The Cayman Islands traditionally has been a political polling-free zone, but the serpent may be about to enter the garden.
Polling, especially of the political stripe, bears all of the hallmarks of pseudo-science. If polls came with warning labels, almost no one would commission them and, certainly, almost no one would believe them.
Think for a moment of the Brexit vote. On the day before the election, nearly every poll indicated U.K. voters would opt to remain in the European Union. And nearly every poll was wrong.
Voters in Britain, and vote-watchers nearly everywhere, woke up “the morning after” to the inexplicable, if not the unthinkable: Voters had defied both the polls and the pundits, who, in turn, were heavily influenced by the polls (round and round we go).
Or, consider this: On the eve of the Democratic primary in California (Hillary Clinton vs. Bernie Sanders), nearly every poll declared the race “too close to call.” That waffle was then amplified by nearly every mass media outlet, from newspapers to televisions networks.
Then came voting day. Ms. Clinton won by nearly 13 percentage points, a political landslide (to mix metaphors) of tsunami proportions.
Pollsters famously “missed” the strength of Conservatives in Britain’s 2014 elections, the popularity of Prime Minister Benjamin Netanyahu in Israel’s recent elections, and even the Republican Party sweep of the House and Senate in 2014.
How does this happen?
Listen to New York Times columnist Cliff Zukin, a Rutgers University professor and past president of the American Association for Public Opinion Research: “Election polling is in near crisis … So what’s the solution? There isn’t one. Our old paradigm has broken down, and we haven’t figured out how to replace it.”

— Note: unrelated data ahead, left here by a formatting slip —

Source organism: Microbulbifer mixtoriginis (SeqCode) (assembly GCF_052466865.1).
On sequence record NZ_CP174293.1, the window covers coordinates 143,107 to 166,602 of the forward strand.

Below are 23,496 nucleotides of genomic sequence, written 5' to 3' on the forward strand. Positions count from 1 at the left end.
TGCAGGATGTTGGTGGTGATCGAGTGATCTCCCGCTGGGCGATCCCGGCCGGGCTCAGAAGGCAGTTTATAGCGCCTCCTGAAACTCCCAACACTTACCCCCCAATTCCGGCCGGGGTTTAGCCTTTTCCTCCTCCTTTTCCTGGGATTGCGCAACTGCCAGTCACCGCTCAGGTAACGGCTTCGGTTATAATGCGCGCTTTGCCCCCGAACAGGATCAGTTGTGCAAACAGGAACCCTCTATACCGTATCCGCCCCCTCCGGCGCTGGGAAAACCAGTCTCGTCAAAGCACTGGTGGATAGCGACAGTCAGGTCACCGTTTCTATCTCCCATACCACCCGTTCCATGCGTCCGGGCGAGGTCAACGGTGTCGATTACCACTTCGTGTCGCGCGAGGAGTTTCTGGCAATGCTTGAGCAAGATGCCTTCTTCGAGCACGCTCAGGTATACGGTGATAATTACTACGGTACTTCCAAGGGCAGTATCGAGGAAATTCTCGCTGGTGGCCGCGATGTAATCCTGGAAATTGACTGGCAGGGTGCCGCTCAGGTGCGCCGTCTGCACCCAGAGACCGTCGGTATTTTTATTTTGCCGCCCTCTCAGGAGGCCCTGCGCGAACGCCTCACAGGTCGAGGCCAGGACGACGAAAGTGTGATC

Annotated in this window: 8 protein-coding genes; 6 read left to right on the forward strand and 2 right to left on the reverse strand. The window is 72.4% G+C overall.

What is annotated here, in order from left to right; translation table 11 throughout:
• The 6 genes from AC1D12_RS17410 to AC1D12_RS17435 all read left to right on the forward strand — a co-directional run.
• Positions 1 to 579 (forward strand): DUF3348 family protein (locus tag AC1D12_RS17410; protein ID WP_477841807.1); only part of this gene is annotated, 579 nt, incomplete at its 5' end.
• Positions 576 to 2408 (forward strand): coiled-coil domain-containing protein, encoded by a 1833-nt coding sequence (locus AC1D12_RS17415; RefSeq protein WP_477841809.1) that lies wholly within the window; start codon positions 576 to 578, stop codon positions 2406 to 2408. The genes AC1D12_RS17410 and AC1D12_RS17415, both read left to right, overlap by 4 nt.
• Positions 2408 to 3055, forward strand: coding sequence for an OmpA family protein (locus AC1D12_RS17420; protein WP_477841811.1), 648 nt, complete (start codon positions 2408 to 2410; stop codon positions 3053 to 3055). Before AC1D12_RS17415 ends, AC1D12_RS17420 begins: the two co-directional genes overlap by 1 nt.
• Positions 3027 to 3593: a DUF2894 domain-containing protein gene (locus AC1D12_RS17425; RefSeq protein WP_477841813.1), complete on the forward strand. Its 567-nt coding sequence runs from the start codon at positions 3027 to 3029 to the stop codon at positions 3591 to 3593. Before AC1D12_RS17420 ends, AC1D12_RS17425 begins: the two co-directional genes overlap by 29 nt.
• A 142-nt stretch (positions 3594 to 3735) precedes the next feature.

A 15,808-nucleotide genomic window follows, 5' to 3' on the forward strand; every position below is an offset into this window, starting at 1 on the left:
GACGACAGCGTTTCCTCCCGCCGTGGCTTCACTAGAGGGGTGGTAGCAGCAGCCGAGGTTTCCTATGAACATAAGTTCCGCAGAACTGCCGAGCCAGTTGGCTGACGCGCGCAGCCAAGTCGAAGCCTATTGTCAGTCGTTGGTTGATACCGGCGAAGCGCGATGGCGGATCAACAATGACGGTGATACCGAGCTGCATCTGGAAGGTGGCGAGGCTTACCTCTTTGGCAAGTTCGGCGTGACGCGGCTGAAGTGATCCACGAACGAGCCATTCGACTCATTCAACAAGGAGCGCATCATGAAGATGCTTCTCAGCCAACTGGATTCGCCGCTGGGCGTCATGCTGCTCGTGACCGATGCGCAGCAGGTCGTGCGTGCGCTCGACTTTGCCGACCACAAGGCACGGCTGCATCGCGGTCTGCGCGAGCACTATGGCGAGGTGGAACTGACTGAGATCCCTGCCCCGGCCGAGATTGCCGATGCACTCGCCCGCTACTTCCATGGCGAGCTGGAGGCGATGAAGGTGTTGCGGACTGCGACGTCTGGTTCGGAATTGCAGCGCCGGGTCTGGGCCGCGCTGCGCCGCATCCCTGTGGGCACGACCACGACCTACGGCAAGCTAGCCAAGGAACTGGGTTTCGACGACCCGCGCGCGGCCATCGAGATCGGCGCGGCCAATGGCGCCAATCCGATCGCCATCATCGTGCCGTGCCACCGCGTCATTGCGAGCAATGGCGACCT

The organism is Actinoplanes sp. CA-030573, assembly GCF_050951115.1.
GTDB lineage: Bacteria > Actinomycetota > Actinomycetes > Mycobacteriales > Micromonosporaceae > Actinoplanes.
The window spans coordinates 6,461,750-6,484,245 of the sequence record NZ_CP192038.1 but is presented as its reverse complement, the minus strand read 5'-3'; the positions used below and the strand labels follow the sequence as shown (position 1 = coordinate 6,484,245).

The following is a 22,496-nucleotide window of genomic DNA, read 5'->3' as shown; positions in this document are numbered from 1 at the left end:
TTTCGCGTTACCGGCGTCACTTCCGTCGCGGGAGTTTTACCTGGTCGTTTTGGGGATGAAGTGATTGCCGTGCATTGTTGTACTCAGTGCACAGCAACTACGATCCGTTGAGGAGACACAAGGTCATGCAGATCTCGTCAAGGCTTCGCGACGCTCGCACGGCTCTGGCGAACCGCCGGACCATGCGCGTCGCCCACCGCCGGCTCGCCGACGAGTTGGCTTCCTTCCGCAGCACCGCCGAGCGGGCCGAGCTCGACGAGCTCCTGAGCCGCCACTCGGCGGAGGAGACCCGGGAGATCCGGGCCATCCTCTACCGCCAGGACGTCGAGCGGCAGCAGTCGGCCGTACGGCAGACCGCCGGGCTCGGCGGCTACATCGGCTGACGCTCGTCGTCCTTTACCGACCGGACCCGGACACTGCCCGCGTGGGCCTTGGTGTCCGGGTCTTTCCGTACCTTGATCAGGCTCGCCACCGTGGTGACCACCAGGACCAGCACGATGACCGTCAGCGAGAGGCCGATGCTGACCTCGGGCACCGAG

Readers should not be surprised. Almost all polls are almost always wrong. By definition, they have to be. Consider the tale of the two watches:
If an individual owns one watch, he always knows the time. If he owns two watches, he never knows the time.
It is the same with polls.
If Poll “A” has a candidate leading his opponent by, say, 5 percentage points, and Poll “B” is reporting a 10 percentage point lead, by definition, one of the polls MUST be wrong. If there are 10 polls, all asking the same question but reporting different results, all (but one) MUST be wrong.
None of this would greatly concern us if the news media – the business we’re in – were not implicated. Polling has become the false god to which nearly all news media now genuflect.
Every major news network now conducts its own poll (ABC/Washington Post, CBS/New York Times, NBC/Wall Street Journal, the BBC Poll Tracker, Fox/News Dynamics), and their newscasters pass on the results as if they were accurate and legitimate news: “Hillary surging by 10”; “Trump in free fall”; “Swing states still undecided.”
Frankly, this kind of coverage is more of a commentary on the state of the media than it is on the inexactitudes of polling. Polling has become such a crutch for the media that it’s not certain it could “walk” – or talk – without it.
Ironically, despite all of our concerns about the limitations and misapplications of political polling, it may actually have application in Cayman as we move toward the 2017 elections.
To meet the provisions of single-member constituencies, our electoral map has been subdivided into multiple “mini-districts” with fewer than 1,000 voters in each. Such small numbers make sampling for polling purposes a much more precise process – which, if employed, would likely yield far more accurate forecasts.